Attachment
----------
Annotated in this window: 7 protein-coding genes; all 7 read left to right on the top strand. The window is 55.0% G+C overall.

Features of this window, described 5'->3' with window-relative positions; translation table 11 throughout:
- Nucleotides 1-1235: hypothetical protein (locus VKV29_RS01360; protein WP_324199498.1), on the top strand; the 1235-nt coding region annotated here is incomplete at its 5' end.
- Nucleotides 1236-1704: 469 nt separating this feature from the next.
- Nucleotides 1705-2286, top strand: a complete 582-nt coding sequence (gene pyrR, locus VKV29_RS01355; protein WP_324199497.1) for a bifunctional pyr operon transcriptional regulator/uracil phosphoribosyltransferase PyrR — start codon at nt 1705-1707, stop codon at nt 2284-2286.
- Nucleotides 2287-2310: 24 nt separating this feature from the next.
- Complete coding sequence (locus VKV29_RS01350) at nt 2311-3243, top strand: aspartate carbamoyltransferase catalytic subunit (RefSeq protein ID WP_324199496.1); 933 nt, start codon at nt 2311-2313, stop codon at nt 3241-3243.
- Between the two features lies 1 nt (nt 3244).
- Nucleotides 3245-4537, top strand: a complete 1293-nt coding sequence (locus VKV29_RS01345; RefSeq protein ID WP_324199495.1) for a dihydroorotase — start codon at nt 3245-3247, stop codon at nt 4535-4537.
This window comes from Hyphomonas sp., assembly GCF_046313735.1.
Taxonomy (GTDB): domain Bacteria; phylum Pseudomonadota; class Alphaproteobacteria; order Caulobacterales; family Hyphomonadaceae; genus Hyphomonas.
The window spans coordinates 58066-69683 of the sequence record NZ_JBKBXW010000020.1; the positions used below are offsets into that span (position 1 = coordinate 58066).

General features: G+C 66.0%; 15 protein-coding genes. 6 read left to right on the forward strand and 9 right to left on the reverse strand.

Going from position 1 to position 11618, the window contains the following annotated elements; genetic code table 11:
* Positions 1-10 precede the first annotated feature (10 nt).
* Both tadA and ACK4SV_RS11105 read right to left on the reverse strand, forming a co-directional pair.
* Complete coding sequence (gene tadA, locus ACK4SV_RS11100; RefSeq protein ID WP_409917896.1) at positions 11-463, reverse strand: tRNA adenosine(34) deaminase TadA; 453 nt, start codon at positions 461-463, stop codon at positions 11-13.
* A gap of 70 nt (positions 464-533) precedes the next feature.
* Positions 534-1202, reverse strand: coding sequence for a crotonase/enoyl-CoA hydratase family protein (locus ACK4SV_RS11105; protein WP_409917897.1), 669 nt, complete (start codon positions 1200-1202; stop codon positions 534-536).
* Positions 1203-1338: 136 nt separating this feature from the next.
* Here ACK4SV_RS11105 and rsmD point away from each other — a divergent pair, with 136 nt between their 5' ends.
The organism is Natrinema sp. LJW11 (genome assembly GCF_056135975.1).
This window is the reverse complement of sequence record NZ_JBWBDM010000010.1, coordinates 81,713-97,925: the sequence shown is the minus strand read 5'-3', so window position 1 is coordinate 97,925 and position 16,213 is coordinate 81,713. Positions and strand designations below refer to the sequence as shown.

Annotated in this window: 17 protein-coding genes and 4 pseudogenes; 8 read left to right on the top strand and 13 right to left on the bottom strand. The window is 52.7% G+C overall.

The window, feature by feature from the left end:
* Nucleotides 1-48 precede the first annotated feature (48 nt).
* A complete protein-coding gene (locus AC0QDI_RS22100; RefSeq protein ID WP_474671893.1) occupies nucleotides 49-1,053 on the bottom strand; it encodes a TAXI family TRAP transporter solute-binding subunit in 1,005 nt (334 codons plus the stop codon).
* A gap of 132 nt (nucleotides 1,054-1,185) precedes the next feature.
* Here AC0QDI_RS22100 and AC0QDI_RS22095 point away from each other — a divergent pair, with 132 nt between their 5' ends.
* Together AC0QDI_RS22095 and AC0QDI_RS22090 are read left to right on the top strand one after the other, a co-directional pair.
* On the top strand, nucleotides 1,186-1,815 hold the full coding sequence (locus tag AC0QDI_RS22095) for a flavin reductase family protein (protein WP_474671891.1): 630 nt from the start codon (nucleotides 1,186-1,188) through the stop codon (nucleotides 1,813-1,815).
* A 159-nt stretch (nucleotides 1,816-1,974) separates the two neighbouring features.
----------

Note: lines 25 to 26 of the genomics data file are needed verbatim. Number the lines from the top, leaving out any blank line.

The window, feature by feature from the left end:
* Nucleotides 1-48 precede the first annotated feature (48 nt).